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dc.contributor.author Gennaioli, Nicola
dc.contributor.author Ponzetto, Giacomo A. M.
dc.date.accessioned 2021-09-16T09:19:45Z
dc.date.available 2021-09-16T09:19:45Z
dc.date.issued 2017-01
dc.identifier.uri http://hdl.handle.net/10230/48465
dc.description.abstract Many real-world contracts contain vague clauses despite the enforcement risk they entail. To study the causes and consequences of this phenomenon, we build a principal agent model in which contracts can include vague clauses whose enforcement may be distorted by opportunistic litigants and biased judges. We find three results. First, the optimal contract is vague, even if courts are very imperfect. Second, the use of vague clauses is a public good: it promotes the evolution of precedents, so future contracts become more complete, incentives higher powered, and surplus larger. Third, as precedents evolve, vague contracts spread from sophisticated to unsophisticated parties, expanding market size. Our model sheds light on the evolution and diffusion of business-format franchising and equity finance.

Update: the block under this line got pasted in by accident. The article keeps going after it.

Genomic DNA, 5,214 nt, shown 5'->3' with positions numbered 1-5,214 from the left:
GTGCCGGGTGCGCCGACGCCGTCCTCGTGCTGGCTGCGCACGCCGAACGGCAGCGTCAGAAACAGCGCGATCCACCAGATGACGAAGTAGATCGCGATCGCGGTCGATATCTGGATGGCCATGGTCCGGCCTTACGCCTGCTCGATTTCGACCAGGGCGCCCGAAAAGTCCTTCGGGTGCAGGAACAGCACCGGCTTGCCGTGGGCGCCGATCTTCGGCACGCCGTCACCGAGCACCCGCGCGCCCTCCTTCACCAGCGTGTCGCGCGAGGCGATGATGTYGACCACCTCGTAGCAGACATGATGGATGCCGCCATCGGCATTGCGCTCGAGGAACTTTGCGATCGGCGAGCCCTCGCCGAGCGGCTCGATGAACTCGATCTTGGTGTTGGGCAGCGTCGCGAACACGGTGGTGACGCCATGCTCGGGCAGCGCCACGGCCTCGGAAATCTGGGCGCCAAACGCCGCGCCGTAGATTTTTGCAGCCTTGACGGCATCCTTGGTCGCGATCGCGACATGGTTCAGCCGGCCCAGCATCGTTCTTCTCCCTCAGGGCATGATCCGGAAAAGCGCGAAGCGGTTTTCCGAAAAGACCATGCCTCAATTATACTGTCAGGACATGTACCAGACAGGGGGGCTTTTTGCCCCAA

dc.format.mimetype application/pdf
dc.language eng
dc.language.iso eng
dc.subject.other Incomplete contracts
dc.subject.other Contract enforcement
dc.subject.other Optimal contracts
dc.subject.other Legal evolution
dc.subject.other Precedents
dc.title Optimally vague contracts and the law
dc.type info:eu-repo/semantics/workingPaper
dc.rights.accessRights info:eu-repo/semantics/openAccess

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